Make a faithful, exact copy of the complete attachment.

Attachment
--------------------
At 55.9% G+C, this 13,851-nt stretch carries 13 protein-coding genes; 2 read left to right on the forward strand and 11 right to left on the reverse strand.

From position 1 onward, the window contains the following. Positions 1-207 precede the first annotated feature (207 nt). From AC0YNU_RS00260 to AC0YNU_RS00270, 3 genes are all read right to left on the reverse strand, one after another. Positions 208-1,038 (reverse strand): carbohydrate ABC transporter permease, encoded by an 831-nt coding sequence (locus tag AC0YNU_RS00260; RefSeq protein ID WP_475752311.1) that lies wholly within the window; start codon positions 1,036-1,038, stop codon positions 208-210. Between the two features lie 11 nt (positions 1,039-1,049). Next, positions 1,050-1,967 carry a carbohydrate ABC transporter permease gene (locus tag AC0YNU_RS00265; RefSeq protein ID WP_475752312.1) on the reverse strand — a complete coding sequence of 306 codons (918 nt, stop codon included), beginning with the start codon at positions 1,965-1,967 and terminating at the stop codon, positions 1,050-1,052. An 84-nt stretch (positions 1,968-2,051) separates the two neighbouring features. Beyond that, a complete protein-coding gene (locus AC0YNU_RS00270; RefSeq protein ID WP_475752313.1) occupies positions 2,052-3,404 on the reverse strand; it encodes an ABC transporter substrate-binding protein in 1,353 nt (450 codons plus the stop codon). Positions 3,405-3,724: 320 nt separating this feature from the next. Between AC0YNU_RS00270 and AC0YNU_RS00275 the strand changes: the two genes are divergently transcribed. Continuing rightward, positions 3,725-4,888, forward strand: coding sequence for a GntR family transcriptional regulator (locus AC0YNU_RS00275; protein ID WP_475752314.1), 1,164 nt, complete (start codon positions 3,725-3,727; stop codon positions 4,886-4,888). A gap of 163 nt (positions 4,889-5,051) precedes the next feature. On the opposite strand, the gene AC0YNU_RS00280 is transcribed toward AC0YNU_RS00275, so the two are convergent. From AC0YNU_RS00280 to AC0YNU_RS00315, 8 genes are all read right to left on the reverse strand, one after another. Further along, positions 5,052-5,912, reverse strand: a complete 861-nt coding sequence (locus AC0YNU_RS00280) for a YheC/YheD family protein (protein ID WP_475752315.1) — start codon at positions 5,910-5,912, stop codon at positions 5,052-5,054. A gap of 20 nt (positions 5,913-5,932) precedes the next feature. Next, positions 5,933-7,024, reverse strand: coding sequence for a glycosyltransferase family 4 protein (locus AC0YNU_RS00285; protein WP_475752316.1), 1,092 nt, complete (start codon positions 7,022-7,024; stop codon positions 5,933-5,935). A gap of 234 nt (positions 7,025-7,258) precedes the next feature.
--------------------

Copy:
At 55.9% G+C, this 13,851-nt stretch carries 13 protein-coding genes; 2 read left to right on the forward strand and 11 right to left on the reverse strand.

From position 1 onward, the window contains the following. Positions 1-207 precede the first annotated feature (207 nt). From AC0YNU_RS00260 to AC0YNU_RS00270, 3 genes are all read right to left on the reverse strand, one after another. Positions 208-1,038 (reverse strand): carbohydrate ABC transporter permease, encoded by an 831-nt coding sequence (locus tag AC0YNU_RS00260; RefSeq protein ID WP_475752311.1) that lies wholly within the window; start codon positions 1,036-1,038, stop codon positions 208-210. Between the two features lie 11 nt (positions 1,039-1,049). Next, positions 1,050-1,967 carry a carbohydrate ABC transporter permease gene (locus tag AC0YNU_RS00265; RefSeq protein ID WP_475752312.1) on the reverse strand — a complete coding sequence of 306 codons (918 nt, stop codon included), beginning with the start codon at positions 1,965-1,967 and terminating at the stop codon, positions 1,050-1,052. An 84-nt stretch (positions 1,968-2,051) separates the two neighbouring features. Beyond that, a complete protein-coding gene (locus AC0YNU_RS00270; RefSeq protein ID WP_475752313.1) occupies positions 2,052-3,404 on the reverse strand; it encodes an ABC transporter substrate-binding protein in 1,353 nt (450 codons plus the stop codon). Positions 3,405-3,724: 320 nt separating this feature from the next. Between AC0YNU_RS00270 and AC0YNU_RS00275 the strand changes: the two genes are divergently transcribed. Continuing rightward, positions 3,725-4,888, forward strand: coding sequence for a GntR family transcriptional regulator (locus AC0YNU_RS00275; protein ID WP_475752314.1), 1,164 nt, complete (start codon positions 3,725-3,727; stop codon positions 4,886-4,888). A gap of 163 nt (positions 4,889-5,051) precedes the next feature. On the opposite strand, the gene AC0YNU_RS00280 is transcribed toward AC0YNU_RS00275, so the two are convergent. From AC0YNU_RS00280 to AC0YNU_RS00315, 8 genes are all read right to left on the reverse strand, one after another. Further along, positions 5,052-5,912, reverse strand: a complete 861-nt coding sequence (locus AC0YNU_RS00280) for a YheC/YheD family protein (protein ID WP_475752315.1) — start codon at positions 5,910-5,912, stop codon at positions 5,052-5,054. A gap of 20 nt (positions 5,913-5,932) precedes the next feature. Next, positions 5,933-7,024, reverse strand: coding sequence for a glycosyltransferase family 4 protein (locus AC0YNU_RS00285; protein WP_475752316.1), 1,092 nt, complete (start codon positions 7,022-7,024; stop codon positions 5,933-5,935). A gap of 234 nt (positions 7,025-7,258) precedes the next feature.